The term "nanotechnology" has evolved over the years via terminology drift to mean "anything smaller than micro technology such as nano powders, and other things that are nanoscale in size, but not referring to mechanisms that have been purposefully built from nanoscale components. This evolved version of the term is more properly labeled "nanoscale bulk technology," while the original meaning is now more properly labeled "molecular nanotechnology" (MNT), or "nanoscale engineering," or "molecular mechanics," or "molecular machine systems," or "molecular manufacturing." MNT represents the state of the art in advances in biology, chemistry, physics, engineering, computer science and mathematics. The major research objectives in MNT are the design, modeling, and fabrication of molecular machines and molecular devices. The emergence of MNT - both infant and mature - has numerous social, legal, cultural, ethical, religious, philosophical and political implications.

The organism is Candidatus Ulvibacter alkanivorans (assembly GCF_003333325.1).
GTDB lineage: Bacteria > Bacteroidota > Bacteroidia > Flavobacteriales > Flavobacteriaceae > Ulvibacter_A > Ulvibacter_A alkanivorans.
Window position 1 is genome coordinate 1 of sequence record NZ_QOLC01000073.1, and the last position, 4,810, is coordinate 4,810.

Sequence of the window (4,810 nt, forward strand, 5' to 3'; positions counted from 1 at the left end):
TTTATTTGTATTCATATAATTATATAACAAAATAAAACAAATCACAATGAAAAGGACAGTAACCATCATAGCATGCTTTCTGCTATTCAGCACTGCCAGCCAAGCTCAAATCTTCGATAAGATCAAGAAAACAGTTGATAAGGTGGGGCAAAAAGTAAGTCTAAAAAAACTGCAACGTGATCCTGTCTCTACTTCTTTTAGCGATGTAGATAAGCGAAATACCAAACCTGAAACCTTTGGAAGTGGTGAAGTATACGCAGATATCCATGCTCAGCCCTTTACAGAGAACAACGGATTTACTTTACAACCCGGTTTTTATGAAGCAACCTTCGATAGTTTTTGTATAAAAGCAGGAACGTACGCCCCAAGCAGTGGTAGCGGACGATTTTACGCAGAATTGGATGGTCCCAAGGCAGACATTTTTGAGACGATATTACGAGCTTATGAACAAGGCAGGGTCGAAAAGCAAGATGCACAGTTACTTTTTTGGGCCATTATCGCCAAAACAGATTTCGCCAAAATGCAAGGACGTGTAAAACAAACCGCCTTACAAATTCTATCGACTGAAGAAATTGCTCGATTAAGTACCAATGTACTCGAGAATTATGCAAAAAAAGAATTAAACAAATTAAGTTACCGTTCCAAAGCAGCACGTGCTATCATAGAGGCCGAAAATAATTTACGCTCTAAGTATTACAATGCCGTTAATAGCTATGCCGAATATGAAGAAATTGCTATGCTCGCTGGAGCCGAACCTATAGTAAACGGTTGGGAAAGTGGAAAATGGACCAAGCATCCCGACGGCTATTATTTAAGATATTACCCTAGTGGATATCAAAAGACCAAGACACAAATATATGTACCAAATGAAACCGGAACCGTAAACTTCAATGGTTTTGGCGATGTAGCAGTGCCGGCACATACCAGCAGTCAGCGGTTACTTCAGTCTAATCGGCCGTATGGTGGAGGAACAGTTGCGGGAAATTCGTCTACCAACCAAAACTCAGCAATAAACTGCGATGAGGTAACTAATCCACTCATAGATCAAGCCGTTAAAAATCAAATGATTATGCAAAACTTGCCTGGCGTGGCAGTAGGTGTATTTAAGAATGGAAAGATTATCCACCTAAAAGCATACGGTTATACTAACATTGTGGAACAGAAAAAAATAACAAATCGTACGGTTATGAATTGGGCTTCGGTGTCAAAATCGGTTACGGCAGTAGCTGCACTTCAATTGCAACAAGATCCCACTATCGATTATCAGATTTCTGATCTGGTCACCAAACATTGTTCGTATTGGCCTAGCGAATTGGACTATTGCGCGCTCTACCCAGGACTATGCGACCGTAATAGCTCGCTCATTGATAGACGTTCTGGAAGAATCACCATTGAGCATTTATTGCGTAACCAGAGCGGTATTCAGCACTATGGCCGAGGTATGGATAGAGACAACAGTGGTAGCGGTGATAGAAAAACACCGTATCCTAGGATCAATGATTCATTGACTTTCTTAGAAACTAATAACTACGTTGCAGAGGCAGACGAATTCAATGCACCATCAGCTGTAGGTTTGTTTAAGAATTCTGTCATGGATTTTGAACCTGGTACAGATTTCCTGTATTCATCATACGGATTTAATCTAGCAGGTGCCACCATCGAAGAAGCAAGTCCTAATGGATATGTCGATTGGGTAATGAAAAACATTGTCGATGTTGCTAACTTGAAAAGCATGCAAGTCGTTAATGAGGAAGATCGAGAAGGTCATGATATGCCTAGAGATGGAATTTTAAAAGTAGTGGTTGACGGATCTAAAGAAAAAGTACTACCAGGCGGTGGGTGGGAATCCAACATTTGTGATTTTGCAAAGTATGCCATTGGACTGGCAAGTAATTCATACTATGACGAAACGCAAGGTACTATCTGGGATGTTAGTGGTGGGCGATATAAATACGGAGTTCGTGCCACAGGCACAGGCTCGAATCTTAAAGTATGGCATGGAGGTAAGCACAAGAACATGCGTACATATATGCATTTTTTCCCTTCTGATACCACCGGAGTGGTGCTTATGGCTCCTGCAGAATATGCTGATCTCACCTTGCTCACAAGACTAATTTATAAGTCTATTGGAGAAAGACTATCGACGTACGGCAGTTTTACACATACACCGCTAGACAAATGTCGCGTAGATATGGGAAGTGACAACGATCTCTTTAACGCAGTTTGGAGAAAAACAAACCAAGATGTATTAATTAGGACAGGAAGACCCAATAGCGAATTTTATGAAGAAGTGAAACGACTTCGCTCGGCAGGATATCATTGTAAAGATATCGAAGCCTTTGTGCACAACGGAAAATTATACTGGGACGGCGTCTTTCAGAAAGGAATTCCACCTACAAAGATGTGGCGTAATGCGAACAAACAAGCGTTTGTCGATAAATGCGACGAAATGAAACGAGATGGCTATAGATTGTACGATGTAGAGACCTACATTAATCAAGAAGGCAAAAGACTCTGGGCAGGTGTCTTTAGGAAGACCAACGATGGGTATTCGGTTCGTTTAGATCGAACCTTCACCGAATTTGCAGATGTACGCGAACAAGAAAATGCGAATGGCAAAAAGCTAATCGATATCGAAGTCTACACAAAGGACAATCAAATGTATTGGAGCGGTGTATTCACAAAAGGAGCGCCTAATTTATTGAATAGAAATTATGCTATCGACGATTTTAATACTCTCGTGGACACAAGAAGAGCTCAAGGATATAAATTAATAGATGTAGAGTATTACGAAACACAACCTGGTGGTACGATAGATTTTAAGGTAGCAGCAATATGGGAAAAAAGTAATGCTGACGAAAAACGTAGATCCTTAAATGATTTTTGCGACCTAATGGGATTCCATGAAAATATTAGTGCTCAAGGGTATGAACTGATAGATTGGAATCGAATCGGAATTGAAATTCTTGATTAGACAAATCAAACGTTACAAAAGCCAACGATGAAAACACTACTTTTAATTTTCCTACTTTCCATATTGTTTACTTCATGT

Approximately 15 years ago scientists and engineers began discussing a technological revolution that would be as dramatic and far-reaching to society as the industrial revolution - the nanotechnology revolution. At first the primary promoters of the nanotechnology revolution were considered eccentric at best and a little crazy at worst. However, their ideas and visions are becoming accepted by the mainstream intellectual, scientific and engineering communities. Recently, governments and major corporations around the world have committed several billion dollars per year for the advancement of nanotechnology and nanoscience research and development.
Nanotechnology is a diverse collection of fields, touching on biology, medicine, materials, computers, manufacturing, physics, and several others. The distinctions are often blurred, sometimes deliberately for funding or theoretical purposes. Readers-and even some...